It’s in your nature: Eastern tent caterpillars
Eastern tent caterpillars build “webby tents” in the forks of cherry tree varieties, their preference, which hold and protect the caterpillars when they are not feeding. BARRY REED/SPECIAL TO THE TIMES NEWS
When pruning your fruit trees in February or March, look for these tent caterpillar egg cases, with a varnished look, and remove them.
Fall webworms begin appearing in late summer, and unlike tent caterpillars, are found on the end of branches. They prefer many ornamentals such as this flowering crabapple.
This chokecherry tree was stripped by the voracious larva. Some people mistakenly identify these as gypsy moth caterpillars.
The past few weeks you probably have noticed roadside trees with a white webby nest or nests in the forks of the trees. On closer inspection, you will notice that most of that tree’s foliage has been devoured. These “tents” are from the Eastern tent caterpillar. The caterpillars are voracious eaters and will often defoliate almost the entire tree. Their favored host trees are a variety of cherry species (in particular the chokecherries you see on roadsides) and also apple trees.
The good news is that apparently since they eat the young leaves in spring, the tree usually replaces them soon after. However, if you were a backyard orchard hobbyist, they can devour even the blossoms and almost no fruit will be produced.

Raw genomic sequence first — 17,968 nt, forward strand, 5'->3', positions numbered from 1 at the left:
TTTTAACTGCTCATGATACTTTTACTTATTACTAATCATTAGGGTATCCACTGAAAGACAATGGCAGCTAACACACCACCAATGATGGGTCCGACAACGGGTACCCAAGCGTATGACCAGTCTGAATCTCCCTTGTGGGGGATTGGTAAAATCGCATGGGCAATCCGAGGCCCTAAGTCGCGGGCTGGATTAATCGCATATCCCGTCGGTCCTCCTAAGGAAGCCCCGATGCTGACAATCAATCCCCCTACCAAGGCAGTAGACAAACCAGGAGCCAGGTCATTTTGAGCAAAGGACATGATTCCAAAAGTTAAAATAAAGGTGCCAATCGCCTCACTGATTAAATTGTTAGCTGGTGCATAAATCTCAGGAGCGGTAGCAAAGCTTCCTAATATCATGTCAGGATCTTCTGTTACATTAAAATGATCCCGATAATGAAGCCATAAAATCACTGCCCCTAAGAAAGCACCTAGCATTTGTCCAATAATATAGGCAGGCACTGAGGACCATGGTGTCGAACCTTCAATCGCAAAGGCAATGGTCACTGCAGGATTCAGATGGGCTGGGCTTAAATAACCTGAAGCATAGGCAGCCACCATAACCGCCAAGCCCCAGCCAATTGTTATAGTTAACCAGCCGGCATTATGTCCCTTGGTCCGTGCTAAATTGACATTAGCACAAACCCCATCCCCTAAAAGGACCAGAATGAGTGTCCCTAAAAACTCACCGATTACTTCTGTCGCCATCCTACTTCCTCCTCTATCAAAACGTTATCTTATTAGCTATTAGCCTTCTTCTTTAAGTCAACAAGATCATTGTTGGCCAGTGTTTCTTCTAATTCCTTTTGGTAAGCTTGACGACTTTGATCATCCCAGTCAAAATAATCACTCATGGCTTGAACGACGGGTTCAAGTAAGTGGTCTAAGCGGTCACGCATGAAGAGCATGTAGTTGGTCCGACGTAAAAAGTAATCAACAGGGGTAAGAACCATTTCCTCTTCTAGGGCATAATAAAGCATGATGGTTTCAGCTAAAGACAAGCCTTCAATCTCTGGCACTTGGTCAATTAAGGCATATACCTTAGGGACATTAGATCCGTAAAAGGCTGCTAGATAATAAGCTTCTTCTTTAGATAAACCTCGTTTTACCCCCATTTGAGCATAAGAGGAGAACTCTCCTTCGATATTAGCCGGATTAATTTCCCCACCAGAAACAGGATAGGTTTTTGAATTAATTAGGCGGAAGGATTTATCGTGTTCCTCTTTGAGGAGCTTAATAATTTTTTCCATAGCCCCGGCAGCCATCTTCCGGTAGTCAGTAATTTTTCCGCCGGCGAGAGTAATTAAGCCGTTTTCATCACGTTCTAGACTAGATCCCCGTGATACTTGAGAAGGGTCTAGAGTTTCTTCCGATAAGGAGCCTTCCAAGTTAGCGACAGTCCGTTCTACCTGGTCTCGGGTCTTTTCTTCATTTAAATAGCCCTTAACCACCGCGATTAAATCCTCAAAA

To avoid another spraying just to kill the tent caterpillars, I usually manually tear into the “tent,” pulling the tent and nearly all the caterpillars from the tree. I then crush the “tent” which protects the caterpillars. Some people have told me that they use a small propane torch to burn them. (You’ll probably do more damage to your tree with that method than the caterpillars would.) Another avenue to control them on your fruit trees is to remove the egg cases when you prune your trees. The case encircles the branch and appears varnished. That egg case will hold 150 to 300 eggs.
There are some natural predators on the caterpillars. When partly grown I have seen robins and grackles eating them. However, the two cuckoo species in our area will eat them at all sizes. These are the black-billed and yellow-billed cuckoo. In fact, birding buddy Dave and I note that on years of larger infestations of these caterpillars, we record more cuckoos. The mature caterpillars, almost 2 inches long, are usually seen crossing your sidewalks or streets when they travel to another area to pupate (make their cocoon).
In later summer, another common and similar species of caterpillars attacks fruit trees. These are the fall webworms. This “tent” is often larger than the tent caterpillar’s but not quite as dense. These webs are not found in the fork of a tree but on the end of branches. These caterpillars are a pale (whitish/light yellow) and are not as harmful. Your ornamental crabapples (or other ornamental trees) lose their attractiveness with these present though.
These “webs” will cling to the trees often after leaf fall and can still be seen into winter. If these caterpillars begin feeding on my fruit trees, I employ the same tactic by reaching into the “web” and tearing it from the affected tree.
Spraying with a common home orchard spray will kill both of these species. So remember, tents in the forks of trees in spring, tent caterpillars; while webs on the branches in later summer/fall, fall webworms.
Test your outdoor knowledge: Which bird will defend its nest by vomiting on an intruder? (Including humans) A. rock dove B. house wren C. turkey vulture D. barn swallow E all of these
Last week’s trivia answer: The house, winter, Carolina, and marsh wrens could all be found in Pennsylvania.
Contact Barry Reed at email@example.com.